Sukekiyo | Immortalis | Rating: 6.9/11 |
It’s a bizarre concept to think of vocalist Kyo without Dir en grey but that’s what Sukekiyo has forced fans to do. While he had dabbled in poetry and photography in the past, these projects never clearly threatened his ability to front Dir en grey. Until now.
The first album, Immortalis, consists of 16 fleshed out, heavily orchestrated tracks. These were not put together on a whim. They showcase Kyo at his finest vocal capacity, honed from years of experimentation and training at the heels of various throat issues.
The opening notes of the first track, “Elisabeth Addict,” veer into an entirely different world. There’s a faint tang, vaguely reminiscent of Dir en grey especially when the interplay of guitars kick in but that’s where the similarity ends. The rest is more focused, more visual. Each instrument, each voice adds a layer to the painting that ultimately resolves into an invitation to another place, another time.
The ability to paint pictures with music is both the album’s strength and weakness. In small portions, Sukekiyo’s musical meanderings are vivid, striking. As a whole, they’re harder to digest. The first few tracks end up mashing together. There is only so much dream weaving the mind can handle before it either gets lost or goes to sleep.
Track 6, “Hidden One,” provides a bit of a break. Faster paced, with a catchy chorus and prominent guitar, it gets the blood pumping before the next track, “Aftermath,” descends even further into dreamland, complete with distant animal noises. “The Daemon’s Cutlery” turns that dream into a nightmare, complete with disjointed guitars and harsh, whispered vocals. The madness continues in “Scars Like Velvet” where the vocals range from eerie falsetto to harsh scream before settling on a smooth tenor during the refrain. The guitars battle at the bridge, pitting a descending chord progression with a metal-style solo. The result brings to mind a stifling trip through some grotesquely bloody haunted house where people have been violently murdered in every room.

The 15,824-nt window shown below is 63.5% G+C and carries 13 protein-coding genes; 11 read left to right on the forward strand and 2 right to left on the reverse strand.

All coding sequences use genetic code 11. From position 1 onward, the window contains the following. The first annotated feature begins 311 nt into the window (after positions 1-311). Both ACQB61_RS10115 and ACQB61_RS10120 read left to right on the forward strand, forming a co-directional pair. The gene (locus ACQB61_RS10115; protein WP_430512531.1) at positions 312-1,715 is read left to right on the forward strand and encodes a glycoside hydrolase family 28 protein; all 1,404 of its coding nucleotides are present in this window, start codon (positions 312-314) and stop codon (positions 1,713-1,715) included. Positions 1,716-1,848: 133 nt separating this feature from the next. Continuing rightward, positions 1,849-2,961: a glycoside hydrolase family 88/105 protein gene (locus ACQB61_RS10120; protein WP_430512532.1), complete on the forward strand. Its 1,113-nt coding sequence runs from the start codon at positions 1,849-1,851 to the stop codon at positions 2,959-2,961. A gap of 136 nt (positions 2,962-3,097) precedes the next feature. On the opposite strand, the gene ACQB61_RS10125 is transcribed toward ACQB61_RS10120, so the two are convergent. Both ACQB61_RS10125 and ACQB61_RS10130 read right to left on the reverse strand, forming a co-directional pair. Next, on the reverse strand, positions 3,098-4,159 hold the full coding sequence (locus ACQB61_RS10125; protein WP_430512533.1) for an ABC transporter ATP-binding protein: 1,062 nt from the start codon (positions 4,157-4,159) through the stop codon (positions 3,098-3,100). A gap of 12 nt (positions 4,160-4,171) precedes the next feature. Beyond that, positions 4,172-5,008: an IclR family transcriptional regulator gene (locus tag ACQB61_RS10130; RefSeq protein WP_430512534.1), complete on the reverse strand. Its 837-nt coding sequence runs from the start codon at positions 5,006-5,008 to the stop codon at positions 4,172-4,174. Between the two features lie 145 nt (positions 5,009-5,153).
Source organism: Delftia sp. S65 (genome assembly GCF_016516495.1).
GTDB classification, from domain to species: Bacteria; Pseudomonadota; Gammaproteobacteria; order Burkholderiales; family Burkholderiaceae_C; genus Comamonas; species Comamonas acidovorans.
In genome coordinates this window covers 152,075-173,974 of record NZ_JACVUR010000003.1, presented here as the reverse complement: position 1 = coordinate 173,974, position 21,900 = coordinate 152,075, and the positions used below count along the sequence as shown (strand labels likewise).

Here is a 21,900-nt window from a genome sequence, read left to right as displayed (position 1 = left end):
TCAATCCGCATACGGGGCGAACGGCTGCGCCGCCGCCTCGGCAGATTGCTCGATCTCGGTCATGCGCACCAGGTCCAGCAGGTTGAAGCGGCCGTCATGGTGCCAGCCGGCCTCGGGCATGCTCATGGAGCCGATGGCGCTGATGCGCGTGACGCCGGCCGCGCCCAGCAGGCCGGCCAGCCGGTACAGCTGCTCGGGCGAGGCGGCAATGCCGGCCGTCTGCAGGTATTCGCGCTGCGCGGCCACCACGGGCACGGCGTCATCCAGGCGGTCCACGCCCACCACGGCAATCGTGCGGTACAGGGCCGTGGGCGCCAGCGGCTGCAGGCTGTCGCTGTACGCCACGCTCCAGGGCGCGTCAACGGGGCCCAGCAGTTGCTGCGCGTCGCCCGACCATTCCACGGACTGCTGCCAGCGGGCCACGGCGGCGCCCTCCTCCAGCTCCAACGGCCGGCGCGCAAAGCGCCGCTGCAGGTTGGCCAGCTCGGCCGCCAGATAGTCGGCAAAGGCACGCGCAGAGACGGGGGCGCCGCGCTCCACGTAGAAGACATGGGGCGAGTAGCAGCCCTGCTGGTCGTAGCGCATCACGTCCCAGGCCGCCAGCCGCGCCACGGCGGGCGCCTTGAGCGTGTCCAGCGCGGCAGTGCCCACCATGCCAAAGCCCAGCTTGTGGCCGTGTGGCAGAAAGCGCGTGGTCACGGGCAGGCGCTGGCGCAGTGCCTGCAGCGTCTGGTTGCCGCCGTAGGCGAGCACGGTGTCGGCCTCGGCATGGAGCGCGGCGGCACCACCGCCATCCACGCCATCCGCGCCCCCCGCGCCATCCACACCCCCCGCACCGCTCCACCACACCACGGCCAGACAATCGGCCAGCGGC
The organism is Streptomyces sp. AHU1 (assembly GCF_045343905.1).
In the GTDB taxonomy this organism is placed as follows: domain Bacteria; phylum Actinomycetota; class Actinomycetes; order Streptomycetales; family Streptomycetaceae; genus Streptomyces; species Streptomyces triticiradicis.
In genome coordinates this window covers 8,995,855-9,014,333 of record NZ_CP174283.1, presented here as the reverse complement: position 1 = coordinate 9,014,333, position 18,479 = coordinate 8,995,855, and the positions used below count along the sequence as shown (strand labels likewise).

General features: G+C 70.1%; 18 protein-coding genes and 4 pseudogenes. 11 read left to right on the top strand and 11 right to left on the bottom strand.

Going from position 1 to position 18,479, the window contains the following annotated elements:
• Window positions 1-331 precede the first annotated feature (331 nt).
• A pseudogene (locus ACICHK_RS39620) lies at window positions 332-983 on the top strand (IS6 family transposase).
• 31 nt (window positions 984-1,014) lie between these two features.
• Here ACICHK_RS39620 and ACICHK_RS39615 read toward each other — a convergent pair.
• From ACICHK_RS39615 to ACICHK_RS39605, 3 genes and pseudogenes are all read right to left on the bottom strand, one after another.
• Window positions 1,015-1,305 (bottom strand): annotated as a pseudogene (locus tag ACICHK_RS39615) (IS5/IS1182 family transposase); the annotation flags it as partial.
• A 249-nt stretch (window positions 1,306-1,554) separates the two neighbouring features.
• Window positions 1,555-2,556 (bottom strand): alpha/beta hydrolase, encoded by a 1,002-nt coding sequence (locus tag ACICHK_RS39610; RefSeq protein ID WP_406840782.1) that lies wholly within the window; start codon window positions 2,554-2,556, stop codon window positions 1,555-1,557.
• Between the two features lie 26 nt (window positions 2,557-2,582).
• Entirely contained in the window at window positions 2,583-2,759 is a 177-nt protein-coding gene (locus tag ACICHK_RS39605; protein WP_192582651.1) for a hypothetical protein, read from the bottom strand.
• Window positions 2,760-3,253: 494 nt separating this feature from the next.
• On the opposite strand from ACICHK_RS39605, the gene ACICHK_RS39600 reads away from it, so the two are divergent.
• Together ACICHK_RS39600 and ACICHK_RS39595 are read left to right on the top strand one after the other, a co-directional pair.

In comparison, “Mama” is a breath of fresh air. There’s some semblance of melody, structure and the first instance of major chords in the chorus. “Mama” was previously released as a single track on one of Kyo’s poem books. It receives a warm, welcome facelift in Immortalis. The respite doesn’t last long. Directly afterwards, “Vandal” kicks off with distorted guitars and a disembodied digital voice bleating “Help… help…” It’s the most “metal” sounding of all the tracks thus far, but the distinctly discordant chord progression and the strange graveyard chanting in the bridge keeps it from being categorized so easily. “Hemimetabolism” starts off beautifully, then is broken by various gas mask and choking noises. The rest of it goes downhill.「鵠」 (kugui) is at least a song, characterized by verse and refrain, with a sweet vibe that’s a welcome break from the insanity. “In All Weathers” feels like it was written to summarize the album, the last piano notes completing the circle “Elisabeth Addict” started.
Immortalis is not an easy listen. It requires a certain mood, a certain mindset to explore. Even then, parts are uncomfortable. It also lays Kyo bare musically. Those more than passing familiar with Dir en grey’s body of work will be able to pick out snippets here, lines there, bits of melody from previous works and be fairly sure they were Kyo’s contributions. Whether this album signals the end of Dir en grey remains to be seen. If, however, Kyo just needs this outlet in order to express what he needs to outside those confines, it may make them stronger in the long run. Only time will tell.